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    I completely agree with the overall message. It is possible, hypothetically, to do everything with tests or everything with types, but there are rapidly diminishing returns on investment. Far better to invest in testing things that are suited to testing and type-check things that are suited to type-checking.

    Somewhat tangentially, I found this characterisation of typed programming in the conclusion to be a little off:

    You need to check that you are actually sending the right Integer to the Integer-accepting function. We haven’t found a way yet to create a type called RightInteger that holds the right Integer for each situation, and we suspect it’s impossible.

    When we check things (with tests or types), we’re imposing meaning on to our code and data by forbidding certain operations or representations: for example, that the second integer is never smaller than the first (say, because they’re the start and end timestamps of an event). Tests do this by checking that the code we’ve written seem to avoid doing those forbidden things (i.e. when the test suite exercised the code, the second value was never smaller than the first).

    To do this with types we can follow the principle that “invalid states should be unrepresentable”. In other words, we should replace the side-condition of “must not be smaller” with a different representation, such that the side-condition is trivially true for all values. In the case of the Integer pair, we might choose the second value to be unsigned (and hence non-negative), and treat it as a Difference (or Duration). This may be represented in memory in the same way as a pair of Integers, but the meaning and algorithms are different from those of start and end timestamps. I suppose it’s a case of “boolean blindness” (or in the author’s case “integer blindness”).

    My point is that type-checking doesn’t work by divining meaning from ambiguous blobs of data (like “the right Integer for each situation”); it works by methodically applying situation-specific rules that we’ve told it. If we need different rules for each situation, then they’re probably not dealing with the same types (like Integer)!

    Just to clarify, I’m not saying that all code should avoid Integer, etc. (it’s all about bang-for-buck, which tests and types are complementary for). I’m just saying that we shouldn’t expect types to help us in that way, since that’s not what they’re about.

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      Related: https://www.destroyallsoftware.com/talks/ideology

      Some people claim that unit tests make type systems unnecessary: “types are just simple unit tests written for you, and simple unit tests aren’t the important ones”. Other people claim that type systems make unit tests unnecessary: “dynamic languages only need unit tests because they don’t have type systems.” What’s going on here? These can’t both be right. We’ll use this example and a couple others to explore the unknown beliefs that structure our understanding of the world.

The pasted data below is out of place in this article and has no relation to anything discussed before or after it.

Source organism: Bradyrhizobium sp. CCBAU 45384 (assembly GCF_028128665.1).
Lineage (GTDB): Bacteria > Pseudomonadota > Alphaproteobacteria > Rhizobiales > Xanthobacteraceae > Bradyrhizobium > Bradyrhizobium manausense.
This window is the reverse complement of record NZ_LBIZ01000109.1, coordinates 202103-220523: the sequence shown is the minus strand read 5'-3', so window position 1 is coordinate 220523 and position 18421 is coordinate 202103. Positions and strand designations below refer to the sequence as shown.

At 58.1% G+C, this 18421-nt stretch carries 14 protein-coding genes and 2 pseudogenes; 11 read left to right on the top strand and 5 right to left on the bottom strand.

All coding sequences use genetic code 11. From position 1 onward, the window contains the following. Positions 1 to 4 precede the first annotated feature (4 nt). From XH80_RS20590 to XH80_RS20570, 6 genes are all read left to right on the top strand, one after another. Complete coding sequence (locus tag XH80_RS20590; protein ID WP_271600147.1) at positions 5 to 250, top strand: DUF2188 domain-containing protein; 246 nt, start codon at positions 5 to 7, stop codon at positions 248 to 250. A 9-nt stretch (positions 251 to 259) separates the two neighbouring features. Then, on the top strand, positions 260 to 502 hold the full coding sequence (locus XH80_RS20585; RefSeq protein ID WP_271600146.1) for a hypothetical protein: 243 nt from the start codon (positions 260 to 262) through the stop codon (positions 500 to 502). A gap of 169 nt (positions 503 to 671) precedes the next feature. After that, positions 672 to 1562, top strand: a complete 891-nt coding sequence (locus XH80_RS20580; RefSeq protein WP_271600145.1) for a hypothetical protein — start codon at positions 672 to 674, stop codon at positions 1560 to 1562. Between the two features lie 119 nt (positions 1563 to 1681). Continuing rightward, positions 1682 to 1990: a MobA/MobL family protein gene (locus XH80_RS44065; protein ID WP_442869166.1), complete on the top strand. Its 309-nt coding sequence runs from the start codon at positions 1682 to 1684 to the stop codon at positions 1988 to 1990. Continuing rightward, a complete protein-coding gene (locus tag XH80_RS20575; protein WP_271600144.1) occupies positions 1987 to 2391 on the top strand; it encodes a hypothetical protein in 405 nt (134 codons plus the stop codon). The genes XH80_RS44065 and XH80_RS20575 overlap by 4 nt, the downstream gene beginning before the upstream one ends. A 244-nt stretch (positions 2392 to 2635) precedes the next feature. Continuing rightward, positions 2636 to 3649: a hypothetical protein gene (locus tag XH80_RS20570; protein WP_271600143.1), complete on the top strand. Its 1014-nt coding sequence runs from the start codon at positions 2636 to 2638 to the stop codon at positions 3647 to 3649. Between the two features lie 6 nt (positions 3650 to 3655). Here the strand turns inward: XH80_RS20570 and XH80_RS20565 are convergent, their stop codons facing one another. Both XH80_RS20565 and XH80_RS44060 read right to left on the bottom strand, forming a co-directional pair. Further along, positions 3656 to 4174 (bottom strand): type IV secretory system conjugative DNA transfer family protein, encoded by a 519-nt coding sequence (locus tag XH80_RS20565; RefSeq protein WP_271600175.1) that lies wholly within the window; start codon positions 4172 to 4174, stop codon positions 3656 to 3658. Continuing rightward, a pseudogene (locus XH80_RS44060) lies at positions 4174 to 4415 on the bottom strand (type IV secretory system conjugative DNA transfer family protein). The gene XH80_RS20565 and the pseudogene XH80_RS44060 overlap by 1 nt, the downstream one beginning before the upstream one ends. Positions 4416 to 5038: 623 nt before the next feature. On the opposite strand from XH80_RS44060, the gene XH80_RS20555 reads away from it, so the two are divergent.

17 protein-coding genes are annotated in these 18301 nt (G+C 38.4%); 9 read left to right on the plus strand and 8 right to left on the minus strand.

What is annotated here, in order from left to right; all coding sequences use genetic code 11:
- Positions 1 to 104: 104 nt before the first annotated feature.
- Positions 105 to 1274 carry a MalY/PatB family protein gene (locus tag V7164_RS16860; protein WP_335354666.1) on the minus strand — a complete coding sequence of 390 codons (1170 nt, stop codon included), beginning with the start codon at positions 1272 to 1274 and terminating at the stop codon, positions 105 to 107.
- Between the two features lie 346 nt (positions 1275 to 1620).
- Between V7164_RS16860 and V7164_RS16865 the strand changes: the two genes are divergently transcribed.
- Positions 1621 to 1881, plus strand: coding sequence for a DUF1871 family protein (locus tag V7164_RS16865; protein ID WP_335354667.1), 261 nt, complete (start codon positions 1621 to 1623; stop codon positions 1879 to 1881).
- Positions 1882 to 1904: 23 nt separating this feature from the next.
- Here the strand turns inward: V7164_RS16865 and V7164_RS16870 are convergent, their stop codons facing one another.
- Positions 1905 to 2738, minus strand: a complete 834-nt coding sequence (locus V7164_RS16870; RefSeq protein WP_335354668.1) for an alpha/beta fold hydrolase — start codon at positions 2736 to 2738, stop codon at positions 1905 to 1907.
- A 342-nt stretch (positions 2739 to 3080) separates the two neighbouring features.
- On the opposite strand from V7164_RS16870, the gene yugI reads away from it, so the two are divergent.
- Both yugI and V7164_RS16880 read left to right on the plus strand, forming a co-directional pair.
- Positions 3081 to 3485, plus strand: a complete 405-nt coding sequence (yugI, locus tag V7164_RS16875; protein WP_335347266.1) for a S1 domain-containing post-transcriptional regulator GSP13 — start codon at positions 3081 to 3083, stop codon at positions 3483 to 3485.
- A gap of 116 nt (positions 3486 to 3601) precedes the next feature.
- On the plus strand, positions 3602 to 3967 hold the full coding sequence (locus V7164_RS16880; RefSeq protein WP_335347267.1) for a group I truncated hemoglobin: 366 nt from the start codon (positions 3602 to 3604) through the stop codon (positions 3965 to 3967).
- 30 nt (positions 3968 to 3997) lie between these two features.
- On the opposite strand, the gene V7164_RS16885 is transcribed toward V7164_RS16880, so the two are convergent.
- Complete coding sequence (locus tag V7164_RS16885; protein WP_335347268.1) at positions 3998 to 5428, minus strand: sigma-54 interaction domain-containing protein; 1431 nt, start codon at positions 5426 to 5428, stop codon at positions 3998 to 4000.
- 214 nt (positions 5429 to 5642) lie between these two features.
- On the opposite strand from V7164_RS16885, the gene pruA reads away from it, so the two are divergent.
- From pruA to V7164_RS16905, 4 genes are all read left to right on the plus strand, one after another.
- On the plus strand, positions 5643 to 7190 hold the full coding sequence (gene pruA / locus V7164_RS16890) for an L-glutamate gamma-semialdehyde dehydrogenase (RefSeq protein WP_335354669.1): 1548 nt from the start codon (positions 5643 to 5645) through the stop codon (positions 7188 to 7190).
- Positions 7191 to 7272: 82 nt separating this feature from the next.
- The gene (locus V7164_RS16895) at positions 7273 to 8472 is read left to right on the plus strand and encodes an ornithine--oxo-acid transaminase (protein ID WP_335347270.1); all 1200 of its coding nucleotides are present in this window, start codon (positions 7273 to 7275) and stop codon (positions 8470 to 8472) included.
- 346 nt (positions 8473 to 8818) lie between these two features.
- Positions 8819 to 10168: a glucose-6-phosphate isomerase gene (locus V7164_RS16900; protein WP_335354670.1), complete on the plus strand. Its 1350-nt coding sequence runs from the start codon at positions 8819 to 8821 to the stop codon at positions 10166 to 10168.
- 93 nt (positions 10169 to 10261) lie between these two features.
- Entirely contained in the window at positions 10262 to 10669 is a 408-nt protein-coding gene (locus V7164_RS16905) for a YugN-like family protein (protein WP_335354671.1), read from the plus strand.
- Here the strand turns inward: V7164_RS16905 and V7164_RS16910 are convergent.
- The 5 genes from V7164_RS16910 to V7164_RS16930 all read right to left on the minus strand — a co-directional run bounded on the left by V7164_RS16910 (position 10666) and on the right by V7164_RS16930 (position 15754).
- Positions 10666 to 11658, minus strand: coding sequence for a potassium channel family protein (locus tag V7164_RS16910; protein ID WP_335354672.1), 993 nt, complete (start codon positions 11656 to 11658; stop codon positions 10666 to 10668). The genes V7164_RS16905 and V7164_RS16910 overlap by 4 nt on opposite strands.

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        Author here: Ideology by Gary Bernhardt is definitely part of the inspiration of this article, there is no point in hiding it. And I suggest you all go and check the talk, it’s really good, and goes way beyond programming.

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        In a statically typed lang I don’t HAVE to use types, and I can use tests. I find that types are useful in reducing cognitive load and communicating intent, hopefully making invalid states unrepresentable in my code. I find that tests are useful in checking assumptions that are not actual business rules. You won’t usually see me using “object” around my code, and that’s because it’s often actually harder than specifying types.

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          I liked this overall. It’s a difficult concept to get across to perhaps a junior audience. Kudos to the author for giving it a shot.

          I always go with types first when it comes to data. Things involving function signatures gets a little more wonky because to me, at least, it starts to get tied into your programming paradigm and architecture. Pure FP and the Onion Architecture goes one way, FP and something like DDD another. OO is also a different world when it comes to fully specifying functions.

          There may be a higher-level still, Language-Oriented Programming, where it’s impossible to break the program but care must be taken that it’s configured/programmed correctly. Adding that would be far, far too much for this one essay though. Good job, guys.

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            Even in OO function signatures matter, they just are only expected to be a total function under non-exceptional flow. Use your void functions for side effects and mutation, and use your return functions when you actually want to return things. If you start mixing these two you’ll just create heartache imho. “Why did you call ____??” “Well I didn’t think it would change stuff, it’s a function…”

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              I agree that the signatures matter. They matter just as much. My point was only in regards to how you think of them as a replacement for unit tests. The entire idea of polymorphism – and duck typing – means that simply because you have a tight function sig doesn’t give you the same assurance that you would have, say, in Haskell.

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            Don’t forget that they aren’t the only automated ways of writing correct software! You also have contracts, which are way underused in most code. Also, TDD biases towards manual oracle tests, while there are lots of other kinds of testing, just as there are lots of other kinds of types. For example, fuzzing and metamorphic testing.